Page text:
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Old 10-12-2017, 04:02 PM   #1
jvanleuven
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Location: Montana

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Default Inconsistent gene lists: DESeq2, EdgeR, CuffDiff, and homemade glm

Hello,
In an effort to get a reliable list of DEGs, I ran CuffDiff, EdgeR, and DESeq2. I though I would grab the overlapping genes and be good to go. However, the DEG lists outputted by each were quite different. Because of this, we decided to also write a GLMM that would be more transparent and easy to understand. This GLMM also gave a fairly different list (with some overlap of course).

The group I'm working with is inclined to go with the GLMM since we (the statistician in the group) knows what it is doing. My main worry is the CuffLinks, EdgeR, and DESeq2 are making some corrections to account for the biology of RNAseq data that we may not understand or incorporate into our GLM.

What important ways do CuffLinks, EdgeR, and DESeq2 diverge from a GLM? We're using glmer.nb with offset=log(librarysize).

Thank you,
-James

Details:
We have 14 samples done in triplicates.
Read coverage is ranges from 16-55 million 100bp PE reads per sample.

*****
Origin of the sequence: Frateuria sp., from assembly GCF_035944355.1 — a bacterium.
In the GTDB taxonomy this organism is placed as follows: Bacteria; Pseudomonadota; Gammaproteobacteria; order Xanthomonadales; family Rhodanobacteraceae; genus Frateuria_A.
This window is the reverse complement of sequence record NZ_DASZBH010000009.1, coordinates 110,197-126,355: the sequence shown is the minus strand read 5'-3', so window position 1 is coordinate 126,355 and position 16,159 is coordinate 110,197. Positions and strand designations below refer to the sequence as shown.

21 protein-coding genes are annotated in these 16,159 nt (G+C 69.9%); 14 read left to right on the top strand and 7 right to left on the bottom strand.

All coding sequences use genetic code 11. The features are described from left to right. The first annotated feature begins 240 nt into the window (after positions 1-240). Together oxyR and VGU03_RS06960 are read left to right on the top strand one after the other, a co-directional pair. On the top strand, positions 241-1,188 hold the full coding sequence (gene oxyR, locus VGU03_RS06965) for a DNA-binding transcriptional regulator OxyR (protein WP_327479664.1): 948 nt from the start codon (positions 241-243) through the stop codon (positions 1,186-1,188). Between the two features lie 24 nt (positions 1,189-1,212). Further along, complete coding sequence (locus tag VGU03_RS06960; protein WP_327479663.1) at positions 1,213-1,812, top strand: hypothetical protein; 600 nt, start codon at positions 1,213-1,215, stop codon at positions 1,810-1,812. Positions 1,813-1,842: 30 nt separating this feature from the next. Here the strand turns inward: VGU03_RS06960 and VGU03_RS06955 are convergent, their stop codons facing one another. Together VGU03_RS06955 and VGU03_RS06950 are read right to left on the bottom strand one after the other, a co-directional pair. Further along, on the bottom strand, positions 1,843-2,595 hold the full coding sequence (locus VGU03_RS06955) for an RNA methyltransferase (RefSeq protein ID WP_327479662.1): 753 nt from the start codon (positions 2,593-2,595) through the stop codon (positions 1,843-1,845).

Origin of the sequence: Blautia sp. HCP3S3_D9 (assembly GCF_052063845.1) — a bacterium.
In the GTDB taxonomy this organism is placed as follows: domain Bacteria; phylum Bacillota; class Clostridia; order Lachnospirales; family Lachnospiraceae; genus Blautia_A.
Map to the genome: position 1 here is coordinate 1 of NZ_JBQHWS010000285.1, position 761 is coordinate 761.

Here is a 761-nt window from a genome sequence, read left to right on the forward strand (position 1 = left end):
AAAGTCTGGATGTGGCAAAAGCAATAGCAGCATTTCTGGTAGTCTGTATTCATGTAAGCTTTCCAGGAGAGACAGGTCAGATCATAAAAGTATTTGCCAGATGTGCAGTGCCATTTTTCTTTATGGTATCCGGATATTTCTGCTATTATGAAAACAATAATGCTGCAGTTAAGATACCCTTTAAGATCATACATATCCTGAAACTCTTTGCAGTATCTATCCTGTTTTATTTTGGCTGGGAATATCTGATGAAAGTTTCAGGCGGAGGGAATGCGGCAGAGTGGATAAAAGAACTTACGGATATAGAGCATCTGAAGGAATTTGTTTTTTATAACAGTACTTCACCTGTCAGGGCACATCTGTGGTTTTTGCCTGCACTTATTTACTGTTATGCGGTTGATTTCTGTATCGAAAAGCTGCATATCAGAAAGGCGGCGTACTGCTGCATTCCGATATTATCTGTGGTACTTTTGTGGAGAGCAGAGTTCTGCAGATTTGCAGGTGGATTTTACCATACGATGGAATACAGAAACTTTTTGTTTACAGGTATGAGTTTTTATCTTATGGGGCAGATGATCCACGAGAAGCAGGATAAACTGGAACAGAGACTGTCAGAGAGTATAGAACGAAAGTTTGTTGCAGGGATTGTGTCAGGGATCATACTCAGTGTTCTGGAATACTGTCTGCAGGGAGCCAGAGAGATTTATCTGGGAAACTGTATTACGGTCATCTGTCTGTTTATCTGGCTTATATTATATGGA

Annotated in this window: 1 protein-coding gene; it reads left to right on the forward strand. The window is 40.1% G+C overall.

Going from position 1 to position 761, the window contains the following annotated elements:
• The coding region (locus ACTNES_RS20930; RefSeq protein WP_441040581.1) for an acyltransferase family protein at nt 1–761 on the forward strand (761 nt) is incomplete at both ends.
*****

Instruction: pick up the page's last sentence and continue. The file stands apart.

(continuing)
Aligned to mm10 with Tophat in cufflinks. 83-91% reads mapped.
Used tophat alignments with HTSeq-count to get tables for DESeq2, EdgeR, and GLMM.
Did 7 pairwise contrasts between treatments.

I attached a couple of images.

The venn diagrams show the overlap in DEG lists outputted by the 4 methods for the 7 different contrasts.

Second image shows MC plots for each contrast. X-axis is log2 of the mean htseq counts for all the genes. Y-axis is log2 fold change of treatment vs. mock.
Attached Images
File Type: jpeg venn_all_log0.5_cpm5_small.jpeg (83.8 KB, 5 views)
File Type: jpg Rplot10_mcplots_all_small.jpg (70.8 KB, 7 views)
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Old 10-12-2017, 04:29 PM   #2
GenoMax
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This is not an unheard of problem. There have been papers comparing different methods for DE and the results they produce. Here is one of them. There is at least one more that I remember but can't find at the moment.

Last edited by GenoMax; 10-12-2017 at 04:31 PM.
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Old 10-12-2017, 10:40 PM   #3
jvanleuven
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Location: Montana

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Thank you for the paper. Below are several more that address the issue.
I'm still not sure if we should pick a method or use some agglomeration of them.

Seyednasrollah F, Laiho A, Elo LL. 2015. Comparison of software packages for detecting differential expression in RNA-seq studies. Brief Bioinform. 16:5970. doi: 10.1093/bib/bbt086.

Zhang ZH et al. 2014. A Comparative Study of Techniques for Differential Expression Analysis on RNA-Seq Data. PLOS ONE. 9:e103207. doi: 10.1371/journal.pone.0103207.

Rapaport F et al. 2013. Comprehensive evaluation of differential gene expression analysis methods for RNA-seq data. Genome Biology. 14:R95. doi: 10.1186/gb-2013-14-9-r95.
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